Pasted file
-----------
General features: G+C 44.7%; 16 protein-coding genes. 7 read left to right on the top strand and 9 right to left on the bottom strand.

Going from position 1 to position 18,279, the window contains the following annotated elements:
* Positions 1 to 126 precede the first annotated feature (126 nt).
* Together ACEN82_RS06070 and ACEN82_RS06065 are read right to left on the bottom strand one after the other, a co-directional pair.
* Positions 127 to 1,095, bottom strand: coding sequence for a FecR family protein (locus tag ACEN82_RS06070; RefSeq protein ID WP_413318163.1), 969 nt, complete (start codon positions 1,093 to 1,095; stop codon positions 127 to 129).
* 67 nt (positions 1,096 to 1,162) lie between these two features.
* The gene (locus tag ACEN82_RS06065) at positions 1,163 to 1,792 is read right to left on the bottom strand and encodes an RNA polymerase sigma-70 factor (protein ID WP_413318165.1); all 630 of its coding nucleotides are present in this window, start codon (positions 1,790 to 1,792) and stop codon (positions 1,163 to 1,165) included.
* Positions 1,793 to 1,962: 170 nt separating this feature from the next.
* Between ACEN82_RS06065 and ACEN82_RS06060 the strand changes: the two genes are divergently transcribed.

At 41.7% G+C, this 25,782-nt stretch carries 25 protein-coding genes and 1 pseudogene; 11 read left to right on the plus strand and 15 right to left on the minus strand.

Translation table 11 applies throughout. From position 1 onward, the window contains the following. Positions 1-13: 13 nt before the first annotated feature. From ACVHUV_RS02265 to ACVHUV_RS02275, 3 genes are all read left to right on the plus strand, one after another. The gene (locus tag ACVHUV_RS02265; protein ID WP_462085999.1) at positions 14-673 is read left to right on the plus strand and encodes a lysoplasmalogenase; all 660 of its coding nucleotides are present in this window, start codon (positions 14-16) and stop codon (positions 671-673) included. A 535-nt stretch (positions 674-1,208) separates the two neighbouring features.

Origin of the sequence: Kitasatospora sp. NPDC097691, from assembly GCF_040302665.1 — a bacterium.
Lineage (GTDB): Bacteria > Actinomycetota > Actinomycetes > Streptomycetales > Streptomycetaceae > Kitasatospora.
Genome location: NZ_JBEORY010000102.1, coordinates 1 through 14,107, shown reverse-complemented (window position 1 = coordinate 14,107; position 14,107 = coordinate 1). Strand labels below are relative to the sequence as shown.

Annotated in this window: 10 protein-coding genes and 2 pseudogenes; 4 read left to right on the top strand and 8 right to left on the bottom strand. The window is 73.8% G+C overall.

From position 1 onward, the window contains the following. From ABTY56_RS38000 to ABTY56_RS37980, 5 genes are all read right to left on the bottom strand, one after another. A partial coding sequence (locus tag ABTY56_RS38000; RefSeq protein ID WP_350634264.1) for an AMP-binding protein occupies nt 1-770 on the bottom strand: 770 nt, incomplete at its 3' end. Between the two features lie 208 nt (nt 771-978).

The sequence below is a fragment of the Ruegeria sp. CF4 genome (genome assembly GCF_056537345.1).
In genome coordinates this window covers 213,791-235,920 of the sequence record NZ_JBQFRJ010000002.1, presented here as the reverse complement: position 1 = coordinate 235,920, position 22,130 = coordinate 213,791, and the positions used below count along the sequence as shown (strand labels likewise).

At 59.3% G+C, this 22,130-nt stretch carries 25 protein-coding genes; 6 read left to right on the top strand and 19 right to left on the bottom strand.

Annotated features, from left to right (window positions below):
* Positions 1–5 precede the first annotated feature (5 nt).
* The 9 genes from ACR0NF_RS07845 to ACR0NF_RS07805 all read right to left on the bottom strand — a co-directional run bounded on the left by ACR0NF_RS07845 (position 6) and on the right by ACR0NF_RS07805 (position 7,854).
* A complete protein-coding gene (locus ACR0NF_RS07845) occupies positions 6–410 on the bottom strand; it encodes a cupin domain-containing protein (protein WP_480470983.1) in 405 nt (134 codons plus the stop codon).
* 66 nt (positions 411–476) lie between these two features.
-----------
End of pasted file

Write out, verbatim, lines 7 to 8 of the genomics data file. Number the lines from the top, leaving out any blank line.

* The gene (locus tag ACEN82_RS06065) at positions 1,163 to 1,792 is read right to left on the bottom strand and encodes an RNA polymerase sigma-70 factor (protein ID WP_413318165.1); all 630 of its coding nucleotides are present in this window, start codon (positions 1,790 to 1,792) and stop codon (positions 1,163 to 1,165) included.
* Positions 1,793 to 1,962: 170 nt separating this feature from the next.